Network Automation != Network Compliance

In a recent study by EMA, The State of Network Automation: Configuration Management Obstacles are Universal, the report indicated that there is significant dissatisfaction with the current state of Configuration Management, especially at the large network operators. The concerns revealed that 3 out of 4 IT organizations are worried that configuration changes are likely to lead to performance problems and security issues. These errors can impact any organization, even those with a leading reputation for network operations such as Facebook where they suffered a global outage in October 2021. Facebook publicly attributed the outage due to a bad network configuration change. 

The study goes on to prescribe that Network Automation is the key path towards improving Network Compliance and Audits. Although automation tools do help provide more consistency and reduce human configuration errors, this path ignores critical attributes of network operations in the real world. Specifically:

  • No networks are fully automated. Most have people making manual configuration changes to the infrastructure. 
  • A large volume of planned vs unplanned changes. Ideally configuration changes follow the change management process however in most organizations, there are a large number of changes made directly that avoid the process for various reasons.
  • Authorized vs unauthorized changes. This includes changes due to security intrusions/hackers as well as internal personnel making changes that are implicitly “allowed”.
  • Multiple automation tools. Most environments have multiple tools used by different functional groups that make configuration changes including vendor-specific management tools and Element Management Systems (EMS). 

The real issue is that Network Compliance and by extension, configuration monitoring, should not be conflated with Network Automation. They serve different purposes. Network Compliance and Audits need to ensure the correct configuration on actual devices and not just “golden configs” defined in automation tools. In other words,

The “configuration truths” are on the actual devices and not in a CMDB or an Inventory system.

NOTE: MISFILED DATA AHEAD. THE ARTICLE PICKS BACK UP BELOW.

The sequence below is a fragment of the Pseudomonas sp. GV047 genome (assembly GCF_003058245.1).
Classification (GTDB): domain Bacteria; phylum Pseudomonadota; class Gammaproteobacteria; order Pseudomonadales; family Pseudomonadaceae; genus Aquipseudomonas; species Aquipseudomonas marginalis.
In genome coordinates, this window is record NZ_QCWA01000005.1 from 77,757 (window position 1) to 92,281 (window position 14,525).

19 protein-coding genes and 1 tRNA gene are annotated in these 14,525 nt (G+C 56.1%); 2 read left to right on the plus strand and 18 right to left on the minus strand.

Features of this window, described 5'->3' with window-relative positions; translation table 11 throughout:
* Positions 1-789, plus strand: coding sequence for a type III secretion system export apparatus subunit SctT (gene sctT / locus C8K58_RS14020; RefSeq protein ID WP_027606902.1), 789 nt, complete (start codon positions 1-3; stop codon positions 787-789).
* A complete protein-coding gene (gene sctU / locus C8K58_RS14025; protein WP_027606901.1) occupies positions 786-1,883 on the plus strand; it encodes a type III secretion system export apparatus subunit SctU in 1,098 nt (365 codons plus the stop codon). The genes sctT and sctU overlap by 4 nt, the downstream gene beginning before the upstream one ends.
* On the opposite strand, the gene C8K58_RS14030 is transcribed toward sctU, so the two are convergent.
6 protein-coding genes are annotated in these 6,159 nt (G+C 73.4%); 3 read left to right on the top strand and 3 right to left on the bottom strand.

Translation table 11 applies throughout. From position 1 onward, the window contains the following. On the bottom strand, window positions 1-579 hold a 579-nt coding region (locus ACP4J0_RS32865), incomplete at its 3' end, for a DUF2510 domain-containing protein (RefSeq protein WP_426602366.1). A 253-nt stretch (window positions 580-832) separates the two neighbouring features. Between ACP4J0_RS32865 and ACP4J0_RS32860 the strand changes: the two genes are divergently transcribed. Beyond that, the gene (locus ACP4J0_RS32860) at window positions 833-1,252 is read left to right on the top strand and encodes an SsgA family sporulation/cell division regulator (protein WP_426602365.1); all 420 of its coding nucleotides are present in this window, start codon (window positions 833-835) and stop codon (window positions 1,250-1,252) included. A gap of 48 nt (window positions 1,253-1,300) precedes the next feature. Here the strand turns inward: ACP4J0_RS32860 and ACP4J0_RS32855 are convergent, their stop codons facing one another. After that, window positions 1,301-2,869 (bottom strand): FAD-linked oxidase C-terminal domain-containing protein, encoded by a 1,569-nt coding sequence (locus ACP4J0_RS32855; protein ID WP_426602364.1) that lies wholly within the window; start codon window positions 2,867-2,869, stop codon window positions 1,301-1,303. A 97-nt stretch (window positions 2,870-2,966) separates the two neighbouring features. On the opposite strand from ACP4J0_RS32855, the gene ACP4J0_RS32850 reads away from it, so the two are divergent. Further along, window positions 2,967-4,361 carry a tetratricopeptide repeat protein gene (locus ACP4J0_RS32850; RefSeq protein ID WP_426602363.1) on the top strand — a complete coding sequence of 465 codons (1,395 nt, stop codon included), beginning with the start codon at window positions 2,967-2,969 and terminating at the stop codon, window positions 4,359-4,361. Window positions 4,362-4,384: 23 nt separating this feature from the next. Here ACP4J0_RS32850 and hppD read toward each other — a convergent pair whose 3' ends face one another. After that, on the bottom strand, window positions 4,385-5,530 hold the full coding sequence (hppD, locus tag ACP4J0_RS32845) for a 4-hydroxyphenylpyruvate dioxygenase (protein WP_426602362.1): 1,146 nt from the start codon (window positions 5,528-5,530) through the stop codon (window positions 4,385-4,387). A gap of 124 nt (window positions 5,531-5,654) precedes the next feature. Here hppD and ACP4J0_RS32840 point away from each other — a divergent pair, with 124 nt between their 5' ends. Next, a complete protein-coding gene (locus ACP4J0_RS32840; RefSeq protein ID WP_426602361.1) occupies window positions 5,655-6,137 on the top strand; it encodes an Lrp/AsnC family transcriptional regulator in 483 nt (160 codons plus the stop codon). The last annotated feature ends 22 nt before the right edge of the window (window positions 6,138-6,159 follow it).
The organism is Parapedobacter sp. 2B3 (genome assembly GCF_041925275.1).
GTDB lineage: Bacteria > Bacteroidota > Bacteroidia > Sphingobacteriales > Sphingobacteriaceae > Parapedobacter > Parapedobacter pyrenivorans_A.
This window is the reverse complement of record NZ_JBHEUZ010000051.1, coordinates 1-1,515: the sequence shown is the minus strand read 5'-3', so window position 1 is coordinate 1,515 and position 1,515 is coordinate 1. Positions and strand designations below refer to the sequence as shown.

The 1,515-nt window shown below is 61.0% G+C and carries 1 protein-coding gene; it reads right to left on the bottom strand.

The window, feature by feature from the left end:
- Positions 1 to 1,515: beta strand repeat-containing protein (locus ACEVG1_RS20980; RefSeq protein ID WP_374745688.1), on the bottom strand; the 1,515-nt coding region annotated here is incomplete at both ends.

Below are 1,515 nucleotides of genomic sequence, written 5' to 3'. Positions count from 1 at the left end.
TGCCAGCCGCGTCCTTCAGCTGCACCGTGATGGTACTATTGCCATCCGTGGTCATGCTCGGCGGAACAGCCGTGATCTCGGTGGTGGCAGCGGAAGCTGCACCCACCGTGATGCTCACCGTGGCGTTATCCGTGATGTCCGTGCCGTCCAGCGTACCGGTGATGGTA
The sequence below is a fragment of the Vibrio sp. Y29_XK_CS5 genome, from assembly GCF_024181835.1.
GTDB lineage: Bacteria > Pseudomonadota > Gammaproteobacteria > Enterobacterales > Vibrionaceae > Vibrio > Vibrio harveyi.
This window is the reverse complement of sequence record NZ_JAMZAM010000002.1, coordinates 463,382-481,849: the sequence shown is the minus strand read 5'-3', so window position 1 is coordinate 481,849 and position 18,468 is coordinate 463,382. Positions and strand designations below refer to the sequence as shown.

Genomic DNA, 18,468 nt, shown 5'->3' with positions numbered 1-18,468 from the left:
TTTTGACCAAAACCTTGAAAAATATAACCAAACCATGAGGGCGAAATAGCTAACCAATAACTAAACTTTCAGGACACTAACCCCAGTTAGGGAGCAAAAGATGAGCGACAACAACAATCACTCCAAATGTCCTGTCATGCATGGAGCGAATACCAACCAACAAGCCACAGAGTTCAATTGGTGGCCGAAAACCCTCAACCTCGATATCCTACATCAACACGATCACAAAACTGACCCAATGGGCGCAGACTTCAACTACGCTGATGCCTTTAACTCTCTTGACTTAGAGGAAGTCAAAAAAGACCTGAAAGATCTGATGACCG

Not in network management tools or network automation tools.

The Network Compliance policies and audits must validate what is on the actual devices and verify all changes made to those devices regardless of whether it is manual, automated, or worst case, hacked. 

At SIFF.IO, this is the methodology or approach we use to ensure Network Compliance.

  • SIFF collects and monitors any configuration changes, whether it is a manual change or a change initiated by Network Automation.
  • SIFF applies Compliance Policies to ensure any misconfiguration is immediately flagged and notified. This includes checking existing configs as well as newly detected configuration changes which allows new vulnerabilities to be identified on existing configs.
  • SIFF integrates with one or multiple change management systems used by different functional groups to identify planned vs unauthorized changes.

With SIFF, you have visibility into all configuration changes across all sources (networks, servers, apps, cloud, VMs, and containers) to meet your security compliance and audit requirements. This change visibility is not limited to those that are planned or automated.

Configuration Monitoring and Compliance is different from Configuration Automation. There are certainly overlaps but what they do should not be confused. To learn more about how SIFF.IO can help monitor all infrastructure configuration changes and ensure policy compliance,

Visit SIFF.IO to find out “What the #%&$ changed?!”

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